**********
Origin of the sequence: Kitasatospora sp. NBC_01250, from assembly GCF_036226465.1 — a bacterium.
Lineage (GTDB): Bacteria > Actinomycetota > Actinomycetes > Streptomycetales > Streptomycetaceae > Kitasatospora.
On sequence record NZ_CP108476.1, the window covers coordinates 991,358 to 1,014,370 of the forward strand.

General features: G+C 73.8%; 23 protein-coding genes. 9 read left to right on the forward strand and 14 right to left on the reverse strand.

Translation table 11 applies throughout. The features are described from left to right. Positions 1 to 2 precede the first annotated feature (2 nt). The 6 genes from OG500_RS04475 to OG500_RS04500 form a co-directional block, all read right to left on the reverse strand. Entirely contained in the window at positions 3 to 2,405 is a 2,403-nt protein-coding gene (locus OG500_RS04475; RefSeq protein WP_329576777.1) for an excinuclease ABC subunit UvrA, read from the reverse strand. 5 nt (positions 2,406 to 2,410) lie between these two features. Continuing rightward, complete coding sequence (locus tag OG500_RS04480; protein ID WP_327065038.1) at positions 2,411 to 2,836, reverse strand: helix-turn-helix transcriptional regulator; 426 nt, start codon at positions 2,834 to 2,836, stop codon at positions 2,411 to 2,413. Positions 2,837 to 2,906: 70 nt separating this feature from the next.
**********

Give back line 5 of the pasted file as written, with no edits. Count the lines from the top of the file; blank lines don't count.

Translation table 11 applies throughout. The features are described from left to right. Positions 1 to 2 precede the first annotated feature (2 nt). The 6 genes from OG500_RS04475 to OG500_RS04500 form a co-directional block, all read right to left on the reverse strand. Entirely contained in the window at positions 3 to 2,405 is a 2,403-nt protein-coding gene (locus OG500_RS04475; RefSeq protein WP_329576777.1) for an excinuclease ABC subunit UvrA, read from the reverse strand. 5 nt (positions 2,406 to 2,410) lie between these two features. Continuing rightward, complete coding sequence (locus tag OG500_RS04480; protein ID WP_327065038.1) at positions 2,411 to 2,836, reverse strand: helix-turn-helix transcriptional regulator; 426 nt, start codon at positions 2,834 to 2,836, stop codon at positions 2,411 to 2,413. Positions 2,837 to 2,906: 70 nt separating this feature from the next.